Convention, the opening-night feature at the fifth annual Camden International Film Festival, is a logistical triumph that chronicles a logistical triumph. AJ Schnack, the director of the Kurt Cobain documentary About a Son and lone writer at the leading documentary-industry blog All These Wonderful Things, organized a group of nine filmmakers to capture the breadth of the August 2008 Democratic National Convention in Denver, Colorado. Collectively, they shot 90 hours of footage in the days before and during the event, which Schnack (who directed, produced, and edited the film, along with filming some of it) whittled down to a breathless, thrilling 95 minutes.
The film comes to Maine (the October 1 screening at the Camden Opera House is a New England premiere) at an awkward moment. Culminating in Barack Obama's stirring acceptance speech at Invesco Field and concerned with the organizational chaos of the convention at the ground level, Convention summons up feelings of optimism and patriotism that are in short supply at the moment, as scaremongering and partisanship have reclaimed the national stage.
Schnack's film, though, transcends worries about the timeliness of its subject matter. Focusing on a disparate band of Denver citizens with varying roles -- figures from the mayor's office, a green reporter at the Denver Post, a life-long political activist -- Schnack twists the chaos of an unpredictable four days in Denver into a brilliantly edited, eloquent feat of choreography. Schnack and his co-producer/editor Nathan Truesdell will be in Camden on October 1 to speak after the 7 pm show. We caught up with him in advance of his visit.
The concept behind Convention -- nine cameras capturing various aspects of the 2008 DNC -- seems like a logistical nightmare. How much of what you decided to capture was determined before filming? Was there any specific angle you wanted to take on the convention?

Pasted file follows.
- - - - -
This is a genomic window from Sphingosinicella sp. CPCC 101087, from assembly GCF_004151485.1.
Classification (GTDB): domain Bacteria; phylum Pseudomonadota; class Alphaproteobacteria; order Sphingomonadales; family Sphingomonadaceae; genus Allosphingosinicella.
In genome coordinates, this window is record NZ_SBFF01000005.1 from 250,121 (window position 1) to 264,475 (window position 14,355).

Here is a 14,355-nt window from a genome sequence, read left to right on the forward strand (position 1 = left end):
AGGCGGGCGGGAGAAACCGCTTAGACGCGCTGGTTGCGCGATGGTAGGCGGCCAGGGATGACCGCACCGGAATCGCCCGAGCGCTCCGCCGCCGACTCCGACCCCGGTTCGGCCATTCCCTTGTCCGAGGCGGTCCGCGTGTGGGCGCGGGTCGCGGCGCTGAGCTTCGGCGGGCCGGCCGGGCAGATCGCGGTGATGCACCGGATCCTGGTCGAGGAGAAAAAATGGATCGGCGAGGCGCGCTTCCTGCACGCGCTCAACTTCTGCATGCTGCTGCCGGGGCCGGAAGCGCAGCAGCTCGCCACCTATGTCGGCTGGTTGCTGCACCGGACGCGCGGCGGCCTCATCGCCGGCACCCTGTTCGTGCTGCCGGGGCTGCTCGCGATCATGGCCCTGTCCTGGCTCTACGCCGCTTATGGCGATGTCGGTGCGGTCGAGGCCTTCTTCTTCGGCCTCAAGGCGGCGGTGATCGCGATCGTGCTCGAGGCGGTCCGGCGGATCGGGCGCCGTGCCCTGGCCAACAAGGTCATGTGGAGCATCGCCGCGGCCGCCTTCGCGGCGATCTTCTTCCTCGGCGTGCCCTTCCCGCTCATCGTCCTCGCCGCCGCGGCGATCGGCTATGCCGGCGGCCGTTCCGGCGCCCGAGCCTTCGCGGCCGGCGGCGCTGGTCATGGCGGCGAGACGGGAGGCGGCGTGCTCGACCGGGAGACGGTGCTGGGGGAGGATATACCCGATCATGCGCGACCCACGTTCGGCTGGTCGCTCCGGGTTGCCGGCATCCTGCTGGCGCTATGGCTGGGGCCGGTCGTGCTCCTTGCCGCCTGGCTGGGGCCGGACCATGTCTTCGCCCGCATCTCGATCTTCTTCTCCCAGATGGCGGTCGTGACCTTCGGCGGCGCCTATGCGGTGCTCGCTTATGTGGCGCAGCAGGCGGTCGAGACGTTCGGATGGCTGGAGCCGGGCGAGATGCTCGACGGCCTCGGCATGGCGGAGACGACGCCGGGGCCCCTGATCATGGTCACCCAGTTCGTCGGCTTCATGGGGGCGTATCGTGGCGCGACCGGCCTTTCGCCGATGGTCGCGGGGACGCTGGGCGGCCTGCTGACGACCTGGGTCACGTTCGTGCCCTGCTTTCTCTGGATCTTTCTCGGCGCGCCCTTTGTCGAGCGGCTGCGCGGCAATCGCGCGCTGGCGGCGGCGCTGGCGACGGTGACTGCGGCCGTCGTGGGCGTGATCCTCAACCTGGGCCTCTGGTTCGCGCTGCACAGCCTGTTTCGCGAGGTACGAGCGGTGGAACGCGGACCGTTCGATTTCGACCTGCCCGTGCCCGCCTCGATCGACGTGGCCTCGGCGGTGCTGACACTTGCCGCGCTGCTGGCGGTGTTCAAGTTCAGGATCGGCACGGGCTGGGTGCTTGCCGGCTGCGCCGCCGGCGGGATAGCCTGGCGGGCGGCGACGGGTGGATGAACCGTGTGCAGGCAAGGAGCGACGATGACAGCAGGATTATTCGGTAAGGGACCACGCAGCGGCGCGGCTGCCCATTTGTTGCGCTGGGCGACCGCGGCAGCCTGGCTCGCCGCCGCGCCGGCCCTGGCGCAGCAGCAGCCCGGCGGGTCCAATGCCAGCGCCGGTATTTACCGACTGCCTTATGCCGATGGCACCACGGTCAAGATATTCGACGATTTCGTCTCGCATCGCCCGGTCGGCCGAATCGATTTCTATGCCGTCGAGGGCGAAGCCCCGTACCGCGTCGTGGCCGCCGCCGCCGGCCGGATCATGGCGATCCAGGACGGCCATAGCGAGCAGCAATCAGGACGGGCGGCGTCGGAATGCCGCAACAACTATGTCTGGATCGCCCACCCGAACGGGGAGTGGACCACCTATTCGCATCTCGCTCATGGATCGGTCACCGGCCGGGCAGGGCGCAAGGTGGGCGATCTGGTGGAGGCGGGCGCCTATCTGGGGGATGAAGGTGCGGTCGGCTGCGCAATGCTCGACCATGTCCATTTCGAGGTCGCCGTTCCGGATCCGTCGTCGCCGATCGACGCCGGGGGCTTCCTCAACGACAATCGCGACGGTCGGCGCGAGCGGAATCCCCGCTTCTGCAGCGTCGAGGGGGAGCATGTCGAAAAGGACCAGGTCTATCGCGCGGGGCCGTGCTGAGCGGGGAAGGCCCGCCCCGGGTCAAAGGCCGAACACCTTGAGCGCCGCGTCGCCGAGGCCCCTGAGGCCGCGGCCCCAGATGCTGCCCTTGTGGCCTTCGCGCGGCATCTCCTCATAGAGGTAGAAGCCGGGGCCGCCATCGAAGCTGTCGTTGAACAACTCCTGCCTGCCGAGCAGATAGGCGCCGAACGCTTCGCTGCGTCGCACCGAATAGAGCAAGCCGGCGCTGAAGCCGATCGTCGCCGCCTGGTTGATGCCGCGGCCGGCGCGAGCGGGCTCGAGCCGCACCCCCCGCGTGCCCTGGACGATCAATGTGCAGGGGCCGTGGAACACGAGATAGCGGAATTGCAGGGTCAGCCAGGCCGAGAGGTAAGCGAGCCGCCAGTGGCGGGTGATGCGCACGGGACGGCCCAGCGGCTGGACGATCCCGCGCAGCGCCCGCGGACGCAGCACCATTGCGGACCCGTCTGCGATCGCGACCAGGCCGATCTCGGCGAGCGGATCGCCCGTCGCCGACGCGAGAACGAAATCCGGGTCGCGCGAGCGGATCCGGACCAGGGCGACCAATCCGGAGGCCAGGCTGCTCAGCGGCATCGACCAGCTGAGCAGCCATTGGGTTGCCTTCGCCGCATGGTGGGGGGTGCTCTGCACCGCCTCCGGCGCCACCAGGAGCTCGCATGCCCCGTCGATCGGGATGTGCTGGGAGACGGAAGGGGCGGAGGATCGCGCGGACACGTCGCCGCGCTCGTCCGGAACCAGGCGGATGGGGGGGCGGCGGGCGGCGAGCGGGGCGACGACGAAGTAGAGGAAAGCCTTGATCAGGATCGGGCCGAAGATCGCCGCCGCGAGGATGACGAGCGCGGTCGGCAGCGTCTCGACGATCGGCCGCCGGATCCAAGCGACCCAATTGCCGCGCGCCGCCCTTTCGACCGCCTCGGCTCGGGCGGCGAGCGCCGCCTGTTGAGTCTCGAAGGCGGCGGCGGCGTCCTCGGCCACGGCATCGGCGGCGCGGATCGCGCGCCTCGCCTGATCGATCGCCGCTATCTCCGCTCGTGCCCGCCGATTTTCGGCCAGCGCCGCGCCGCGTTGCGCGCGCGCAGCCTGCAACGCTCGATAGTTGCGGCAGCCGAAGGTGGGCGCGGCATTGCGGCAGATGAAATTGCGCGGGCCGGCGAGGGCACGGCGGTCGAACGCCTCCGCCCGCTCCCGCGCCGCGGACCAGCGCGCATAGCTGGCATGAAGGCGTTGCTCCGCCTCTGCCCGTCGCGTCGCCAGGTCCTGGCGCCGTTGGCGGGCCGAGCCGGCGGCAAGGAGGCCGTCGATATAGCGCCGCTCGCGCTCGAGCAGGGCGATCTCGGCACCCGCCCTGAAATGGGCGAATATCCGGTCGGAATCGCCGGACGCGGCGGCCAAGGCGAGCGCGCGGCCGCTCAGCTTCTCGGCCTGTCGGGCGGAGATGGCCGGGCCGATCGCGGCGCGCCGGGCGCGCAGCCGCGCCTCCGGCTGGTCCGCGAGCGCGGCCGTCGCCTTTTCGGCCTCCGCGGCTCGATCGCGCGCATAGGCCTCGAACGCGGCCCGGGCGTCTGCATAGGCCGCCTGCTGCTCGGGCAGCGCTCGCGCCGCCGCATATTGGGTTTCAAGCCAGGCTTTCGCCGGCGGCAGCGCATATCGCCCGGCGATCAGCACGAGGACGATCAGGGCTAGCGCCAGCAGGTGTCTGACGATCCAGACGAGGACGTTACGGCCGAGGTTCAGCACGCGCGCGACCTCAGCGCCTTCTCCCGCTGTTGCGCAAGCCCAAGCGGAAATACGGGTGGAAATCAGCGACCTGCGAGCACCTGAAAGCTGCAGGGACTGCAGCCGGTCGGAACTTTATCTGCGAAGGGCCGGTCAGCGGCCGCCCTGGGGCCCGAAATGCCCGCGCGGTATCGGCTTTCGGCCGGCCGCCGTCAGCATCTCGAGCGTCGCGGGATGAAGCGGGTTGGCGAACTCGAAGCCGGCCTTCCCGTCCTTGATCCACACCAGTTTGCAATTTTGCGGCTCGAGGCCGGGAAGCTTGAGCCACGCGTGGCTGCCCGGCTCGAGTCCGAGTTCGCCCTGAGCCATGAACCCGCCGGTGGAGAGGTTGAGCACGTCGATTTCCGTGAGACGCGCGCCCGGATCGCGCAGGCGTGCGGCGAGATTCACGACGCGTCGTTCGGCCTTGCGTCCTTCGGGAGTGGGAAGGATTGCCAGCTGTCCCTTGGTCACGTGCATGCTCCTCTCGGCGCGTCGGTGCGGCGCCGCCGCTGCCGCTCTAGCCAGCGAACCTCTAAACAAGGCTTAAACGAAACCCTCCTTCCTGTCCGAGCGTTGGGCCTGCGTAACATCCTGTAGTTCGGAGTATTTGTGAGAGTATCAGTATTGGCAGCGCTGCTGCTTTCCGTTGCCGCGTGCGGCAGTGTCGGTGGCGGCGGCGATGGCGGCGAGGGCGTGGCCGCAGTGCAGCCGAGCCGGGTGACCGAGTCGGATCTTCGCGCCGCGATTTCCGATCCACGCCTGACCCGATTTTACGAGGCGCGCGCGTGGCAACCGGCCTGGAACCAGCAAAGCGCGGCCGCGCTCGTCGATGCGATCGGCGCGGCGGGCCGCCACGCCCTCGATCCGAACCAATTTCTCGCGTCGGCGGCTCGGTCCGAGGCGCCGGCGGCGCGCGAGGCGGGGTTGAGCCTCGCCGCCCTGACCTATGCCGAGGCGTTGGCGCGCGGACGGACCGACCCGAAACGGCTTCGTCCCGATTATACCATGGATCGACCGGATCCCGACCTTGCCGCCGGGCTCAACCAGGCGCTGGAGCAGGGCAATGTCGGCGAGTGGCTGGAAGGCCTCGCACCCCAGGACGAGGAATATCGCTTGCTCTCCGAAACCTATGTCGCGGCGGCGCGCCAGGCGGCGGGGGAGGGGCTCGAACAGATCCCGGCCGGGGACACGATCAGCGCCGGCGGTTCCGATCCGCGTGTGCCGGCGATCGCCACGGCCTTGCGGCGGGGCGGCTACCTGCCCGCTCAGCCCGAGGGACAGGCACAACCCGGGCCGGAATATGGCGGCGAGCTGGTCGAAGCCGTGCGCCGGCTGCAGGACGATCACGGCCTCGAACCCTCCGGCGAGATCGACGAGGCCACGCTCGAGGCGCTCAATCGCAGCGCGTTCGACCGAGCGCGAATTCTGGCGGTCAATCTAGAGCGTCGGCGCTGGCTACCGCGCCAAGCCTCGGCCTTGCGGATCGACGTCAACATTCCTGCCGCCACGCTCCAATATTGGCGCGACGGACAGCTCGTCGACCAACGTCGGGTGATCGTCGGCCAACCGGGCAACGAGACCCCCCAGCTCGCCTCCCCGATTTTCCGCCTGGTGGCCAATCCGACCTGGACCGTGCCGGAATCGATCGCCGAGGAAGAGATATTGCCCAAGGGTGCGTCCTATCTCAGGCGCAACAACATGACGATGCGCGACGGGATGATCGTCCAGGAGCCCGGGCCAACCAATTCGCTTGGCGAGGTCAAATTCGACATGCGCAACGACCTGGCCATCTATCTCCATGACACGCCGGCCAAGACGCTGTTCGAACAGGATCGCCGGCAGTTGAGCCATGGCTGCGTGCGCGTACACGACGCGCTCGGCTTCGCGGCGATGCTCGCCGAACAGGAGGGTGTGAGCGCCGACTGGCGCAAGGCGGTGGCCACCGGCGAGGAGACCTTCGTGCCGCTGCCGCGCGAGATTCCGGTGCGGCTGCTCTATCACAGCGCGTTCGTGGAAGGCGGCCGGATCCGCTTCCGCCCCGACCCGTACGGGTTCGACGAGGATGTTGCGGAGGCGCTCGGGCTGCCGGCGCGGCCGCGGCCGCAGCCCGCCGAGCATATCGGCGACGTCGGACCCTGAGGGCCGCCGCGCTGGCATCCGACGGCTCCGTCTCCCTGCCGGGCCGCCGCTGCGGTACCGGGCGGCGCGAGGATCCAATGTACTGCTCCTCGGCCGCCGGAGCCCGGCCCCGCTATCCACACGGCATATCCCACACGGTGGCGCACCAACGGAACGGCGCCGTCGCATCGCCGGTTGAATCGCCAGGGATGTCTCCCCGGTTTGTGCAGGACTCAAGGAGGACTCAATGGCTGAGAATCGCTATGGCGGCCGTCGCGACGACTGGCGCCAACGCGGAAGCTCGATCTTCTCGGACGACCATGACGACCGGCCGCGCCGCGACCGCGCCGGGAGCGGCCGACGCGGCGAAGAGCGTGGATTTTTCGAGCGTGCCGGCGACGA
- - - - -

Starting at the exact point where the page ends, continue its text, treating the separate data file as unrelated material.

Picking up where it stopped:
I really like finding out how things work, the actual planning involved in making things happen, so that was our starting point. Then, because you could have gone off in so many different directions when dealing with an event the size and import of the 2008 DNC, we set up a boundary: each of the main subjects had to be from Denver. So you weren't following the DNC person from Washington or the delegate from Maine or the protester from Seattle. And that I think gave everyone a strong sense that this was really a Denver story, a story of how that small city dealt with hosting this large event.
Logistically, it was still a huge challenge. We were shooting digitally, to P2 cards that had to be downloaded and cleared. And our people were out in the field -- inside the convention center or out on the streets in a protest march. So we had to figure out ways to get cards and batteries to and from our teams in the field, sometimes getting into secure area. My producer Nathan Truesdell coordinated this effort and we're pretty sure that nothing like it had ever been attempted before. A lot of it was definitely on the fly, but it went surprisingly well, given all the variables.